In case anyone has missed it, October has been Queer Romance Month (click on the image above to go straight there). This has been a wonderful celebration of queer romance, with posts from all over the genre and beyond, from writers and reviewers. Every single post has been fascinating. Many have moved me, others have made me think hard about who I am, both as a writer and as someone one doesn’t quite fit into other people’s boxes, and some have made my fingers itch to get writing.
I’m honoured to have been invited to play. I struggled to pick just one thing to write about, so cheated and retold a fairy tale which covered most of what I wanted to say about storytellers and their audiences, about laughter and creativity and criticism, and about how damn happy this genre makes me. The Prince Who Never Laughed went up this afternoon. I hope you enjoy it.
This week is half term, which would normally mean I’d be taking to the hills to walk some new ideas out of my head. Alas, I have pulled a muscle in my leg (twice, because I was too impatient to slow down the first time) and can just about make it down the road to the Co-Op and back before it gives out. I shall be writing and cleaning instead, and will hopefully get my teeth into Recovery before the week is done.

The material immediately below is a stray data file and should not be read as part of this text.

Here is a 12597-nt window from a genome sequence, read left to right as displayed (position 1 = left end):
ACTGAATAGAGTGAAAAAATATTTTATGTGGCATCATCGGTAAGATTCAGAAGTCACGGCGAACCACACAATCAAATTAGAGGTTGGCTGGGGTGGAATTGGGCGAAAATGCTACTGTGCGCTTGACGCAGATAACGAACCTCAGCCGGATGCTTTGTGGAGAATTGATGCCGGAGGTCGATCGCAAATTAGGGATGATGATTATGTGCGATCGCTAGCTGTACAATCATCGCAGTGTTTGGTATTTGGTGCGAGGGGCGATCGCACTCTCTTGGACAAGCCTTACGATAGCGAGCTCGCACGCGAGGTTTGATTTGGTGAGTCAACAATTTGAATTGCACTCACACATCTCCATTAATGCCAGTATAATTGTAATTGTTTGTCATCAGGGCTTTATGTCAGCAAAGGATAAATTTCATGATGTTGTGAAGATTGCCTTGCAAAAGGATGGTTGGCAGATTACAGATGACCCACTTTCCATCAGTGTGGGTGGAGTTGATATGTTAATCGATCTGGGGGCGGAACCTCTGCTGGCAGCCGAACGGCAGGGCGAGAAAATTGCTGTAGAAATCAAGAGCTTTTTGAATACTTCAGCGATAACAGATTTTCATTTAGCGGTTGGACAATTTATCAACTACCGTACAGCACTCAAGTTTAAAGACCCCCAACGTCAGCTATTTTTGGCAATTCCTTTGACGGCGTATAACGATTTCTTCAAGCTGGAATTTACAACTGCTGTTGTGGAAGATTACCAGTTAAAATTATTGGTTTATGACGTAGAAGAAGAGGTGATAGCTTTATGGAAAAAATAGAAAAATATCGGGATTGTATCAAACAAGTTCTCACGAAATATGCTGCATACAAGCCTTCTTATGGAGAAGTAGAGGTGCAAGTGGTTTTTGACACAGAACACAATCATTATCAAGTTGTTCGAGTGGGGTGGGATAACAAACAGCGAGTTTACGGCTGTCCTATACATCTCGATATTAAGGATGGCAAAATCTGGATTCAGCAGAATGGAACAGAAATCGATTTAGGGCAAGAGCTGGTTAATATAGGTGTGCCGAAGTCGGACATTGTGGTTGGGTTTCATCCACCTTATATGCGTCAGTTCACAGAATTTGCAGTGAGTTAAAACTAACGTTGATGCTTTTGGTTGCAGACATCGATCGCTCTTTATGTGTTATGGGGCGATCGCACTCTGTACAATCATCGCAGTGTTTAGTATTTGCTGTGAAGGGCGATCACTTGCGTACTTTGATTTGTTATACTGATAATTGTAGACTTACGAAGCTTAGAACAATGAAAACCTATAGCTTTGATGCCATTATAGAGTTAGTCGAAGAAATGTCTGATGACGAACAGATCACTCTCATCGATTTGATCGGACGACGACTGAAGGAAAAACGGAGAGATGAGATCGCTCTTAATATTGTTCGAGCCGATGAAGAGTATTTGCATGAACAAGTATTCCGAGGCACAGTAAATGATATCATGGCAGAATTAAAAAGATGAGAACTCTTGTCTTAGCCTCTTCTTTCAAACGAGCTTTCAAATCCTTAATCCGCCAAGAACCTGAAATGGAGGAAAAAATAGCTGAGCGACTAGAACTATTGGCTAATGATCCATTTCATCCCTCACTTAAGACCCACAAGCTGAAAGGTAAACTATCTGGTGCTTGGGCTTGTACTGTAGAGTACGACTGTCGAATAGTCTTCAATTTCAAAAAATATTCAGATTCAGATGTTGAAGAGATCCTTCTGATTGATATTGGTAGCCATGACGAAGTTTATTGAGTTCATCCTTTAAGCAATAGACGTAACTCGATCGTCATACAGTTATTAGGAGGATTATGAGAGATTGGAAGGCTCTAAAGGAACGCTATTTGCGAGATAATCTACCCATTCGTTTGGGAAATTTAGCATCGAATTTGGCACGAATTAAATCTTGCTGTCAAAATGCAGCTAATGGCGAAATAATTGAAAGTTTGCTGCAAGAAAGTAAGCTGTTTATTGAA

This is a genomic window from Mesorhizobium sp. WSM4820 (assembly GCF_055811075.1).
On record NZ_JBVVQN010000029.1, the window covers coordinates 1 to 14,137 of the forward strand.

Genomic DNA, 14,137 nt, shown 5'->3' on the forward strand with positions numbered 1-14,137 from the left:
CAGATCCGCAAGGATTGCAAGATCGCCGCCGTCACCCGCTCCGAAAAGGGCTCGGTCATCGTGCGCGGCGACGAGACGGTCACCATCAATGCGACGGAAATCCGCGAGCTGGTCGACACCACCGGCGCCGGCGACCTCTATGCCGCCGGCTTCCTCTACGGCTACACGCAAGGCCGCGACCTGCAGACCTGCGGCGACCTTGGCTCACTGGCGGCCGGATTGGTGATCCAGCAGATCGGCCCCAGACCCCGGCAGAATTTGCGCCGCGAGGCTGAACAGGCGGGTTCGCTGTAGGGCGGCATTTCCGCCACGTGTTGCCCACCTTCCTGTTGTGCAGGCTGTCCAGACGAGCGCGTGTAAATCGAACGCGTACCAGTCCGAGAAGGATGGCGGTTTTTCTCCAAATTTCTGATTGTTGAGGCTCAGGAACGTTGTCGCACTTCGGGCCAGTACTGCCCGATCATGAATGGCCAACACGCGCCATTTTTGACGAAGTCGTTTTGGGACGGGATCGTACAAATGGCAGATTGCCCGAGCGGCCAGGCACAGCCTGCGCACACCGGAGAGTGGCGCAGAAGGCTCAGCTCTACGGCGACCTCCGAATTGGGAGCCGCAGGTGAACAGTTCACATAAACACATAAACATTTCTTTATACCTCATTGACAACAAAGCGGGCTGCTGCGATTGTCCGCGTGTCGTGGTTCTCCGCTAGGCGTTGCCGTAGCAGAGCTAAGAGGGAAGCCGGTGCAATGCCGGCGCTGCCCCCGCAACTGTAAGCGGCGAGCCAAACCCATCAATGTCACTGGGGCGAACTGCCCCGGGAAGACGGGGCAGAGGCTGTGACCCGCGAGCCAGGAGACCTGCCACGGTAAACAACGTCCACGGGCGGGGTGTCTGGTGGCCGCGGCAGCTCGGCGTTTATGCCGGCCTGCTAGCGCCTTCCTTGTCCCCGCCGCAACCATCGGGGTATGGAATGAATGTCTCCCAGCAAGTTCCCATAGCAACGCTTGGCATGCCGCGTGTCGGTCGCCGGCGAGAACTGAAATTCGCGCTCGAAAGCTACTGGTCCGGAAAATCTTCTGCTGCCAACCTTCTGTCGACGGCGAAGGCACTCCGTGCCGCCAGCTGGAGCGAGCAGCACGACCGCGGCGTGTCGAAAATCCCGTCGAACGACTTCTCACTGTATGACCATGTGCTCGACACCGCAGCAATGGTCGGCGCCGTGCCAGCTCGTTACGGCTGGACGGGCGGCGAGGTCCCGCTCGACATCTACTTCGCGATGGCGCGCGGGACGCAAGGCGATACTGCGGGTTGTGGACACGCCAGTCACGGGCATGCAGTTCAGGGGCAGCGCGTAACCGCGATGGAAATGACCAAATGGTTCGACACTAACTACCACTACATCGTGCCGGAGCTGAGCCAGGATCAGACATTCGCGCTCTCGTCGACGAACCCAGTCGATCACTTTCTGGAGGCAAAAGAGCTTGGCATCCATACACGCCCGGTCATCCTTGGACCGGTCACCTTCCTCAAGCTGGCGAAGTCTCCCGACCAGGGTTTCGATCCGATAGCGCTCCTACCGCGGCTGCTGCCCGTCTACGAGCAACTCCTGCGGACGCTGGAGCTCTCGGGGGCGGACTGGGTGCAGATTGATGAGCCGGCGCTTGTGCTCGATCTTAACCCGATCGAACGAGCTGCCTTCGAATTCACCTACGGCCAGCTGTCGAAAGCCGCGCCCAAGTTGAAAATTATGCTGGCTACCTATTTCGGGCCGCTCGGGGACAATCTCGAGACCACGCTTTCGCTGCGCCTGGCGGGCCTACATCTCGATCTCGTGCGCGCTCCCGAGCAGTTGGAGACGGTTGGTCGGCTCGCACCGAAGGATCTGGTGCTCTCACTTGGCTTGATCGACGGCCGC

And, like last week, have a little double-drabble from the first Dragon War. Here Tarnamell starts calling his brothers to war…
20 years before the Fall of Eyr
The dragon went to Arden first, arching over the mountains to reach his brother’s burgh where it stood over the Iron Pass. The first rivulets of the River Anna fell across the scree below in glistening threads and the curlews soared over the towers.
Arden’s hoard were drilling, pikes raised and faces fierce with determination. Arden led them in their warlike dance, his human face intent.
The dragon transformed into flame above them and became human in their midst.
The nearest pikeman stumbled.
Arden kicked his feet out from under him, with a peal of laughter, but reached down to offer a hand up. “Watch your guard, Lilland.”
“Watch yours, lord,” the pikeman retorted and tried to hook his foot around Arden’s ankle. Arden dodged away, still laughing, and swung to meet another opportunistic swing.
“Enough,” Tarnamell said gravely. “The time for games is over.”
Arden held up his hand and the pikemen all dropped back. As the space opened around them, Arden asked, “What happened?”
“The Shadow rose from the mines,” Tarnamell told him.
“We should have put it down years ago.”
“Perhaps,” Tarnamell admitted. Arden was always swift to strike.
“War,” Tarnamell said. “Ready your hoard.”